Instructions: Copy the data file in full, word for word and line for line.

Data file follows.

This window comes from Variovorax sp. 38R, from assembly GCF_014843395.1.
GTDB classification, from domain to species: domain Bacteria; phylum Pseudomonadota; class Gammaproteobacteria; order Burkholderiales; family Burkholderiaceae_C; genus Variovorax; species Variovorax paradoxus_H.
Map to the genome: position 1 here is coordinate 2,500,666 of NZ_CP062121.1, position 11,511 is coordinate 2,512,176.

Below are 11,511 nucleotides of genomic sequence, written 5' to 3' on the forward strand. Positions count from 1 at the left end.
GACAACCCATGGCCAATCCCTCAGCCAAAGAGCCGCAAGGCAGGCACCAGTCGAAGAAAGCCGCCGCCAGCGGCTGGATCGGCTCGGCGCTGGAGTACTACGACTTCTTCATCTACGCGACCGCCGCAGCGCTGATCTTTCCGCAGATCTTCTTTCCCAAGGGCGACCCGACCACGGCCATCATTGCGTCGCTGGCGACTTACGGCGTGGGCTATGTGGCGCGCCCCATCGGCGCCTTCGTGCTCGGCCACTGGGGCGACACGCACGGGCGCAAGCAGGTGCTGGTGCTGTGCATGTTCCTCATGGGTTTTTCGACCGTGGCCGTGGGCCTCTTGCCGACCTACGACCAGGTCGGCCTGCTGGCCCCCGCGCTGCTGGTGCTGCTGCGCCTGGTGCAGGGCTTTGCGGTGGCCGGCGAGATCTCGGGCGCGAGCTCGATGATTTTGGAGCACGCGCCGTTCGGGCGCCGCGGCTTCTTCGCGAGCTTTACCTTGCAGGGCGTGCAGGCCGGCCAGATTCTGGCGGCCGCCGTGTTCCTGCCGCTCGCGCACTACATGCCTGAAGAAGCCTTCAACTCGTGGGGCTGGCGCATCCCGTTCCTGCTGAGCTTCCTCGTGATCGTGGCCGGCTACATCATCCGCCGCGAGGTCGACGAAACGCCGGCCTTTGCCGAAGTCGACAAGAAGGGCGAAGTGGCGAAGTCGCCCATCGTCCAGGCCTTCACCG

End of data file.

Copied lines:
This window comes from Variovorax sp. 38R, from assembly GCF_014843395.1.
GTDB classification, from domain to species: domain Bacteria; phylum Pseudomonadota; class Gammaproteobacteria; order Burkholderiales; family Burkholderiaceae_C; genus Variovorax; species Variovorax paradoxus_H.
Map to the genome: position 1 here is coordinate 2,500,666 of NZ_CP062121.1, position 11,511 is coordinate 2,512,176.

Below are 11,511 nucleotides of genomic sequence, written 5' to 3' on the forward strand. Positions count from 1 at the left end.
GACAACCCATGGCCAATCCCTCAGCCAAAGAGCCGCAAGGCAGGCACCAGTCGAAGAAAGCCGCCGCCAGCGGCTGGATCGGCTCGGCGCTGGAGTACTACGACTTCTTCATCTACGCGACCGCCGCAGCGCTGATCTTTCCGCAGATCTTCTTTCCCAAGGGCGACCCGACCACGGCCATCATTGCGTCGCTGGCGACTTACGGCGTGGGCTATGTGGCGCGCCCCATCGGCGCCTTCGTGCTCGGCCACTGGGGCGACACGCACGGGCGCAAGCAGGTGCTGGTGCTGTGCATGTTCCTCATGGGTTTTTCGACCGTGGCCGTGGGCCTCTTGCCGACCTACGACCAGGTCGGCCTGCTGGCCCCCGCGCTGCTGGTGCTGCTGCGCCTGGTGCAGGGCTTTGCGGTGGCCGGCGAGATCTCGGGCGCGAGCTCGATGATTTTGGAGCACGCGCCGTTCGGGCGCCGCGGCTTCTTCGCGAGCTTTACCTTGCAGGGCGTGCAGGCCGGCCAGATTCTGGCGGCCGCCGTGTTCCTGCCGCTCGCGCACTACATGCCTGAAGAAGCCTTCAACTCGTGGGGCTGGCGCATCCCGTTCCTGCTGAGCTTCCTCGTGATCGTGGCCGGCTACATCATCCGCCGCGAGGTCGACGAAACGCCGGCCTTTGCCGAAGTCGACAAGAAGGGCGAAGTGGCGAAGTCGCCCATCGTCCAGGCCTTCACCG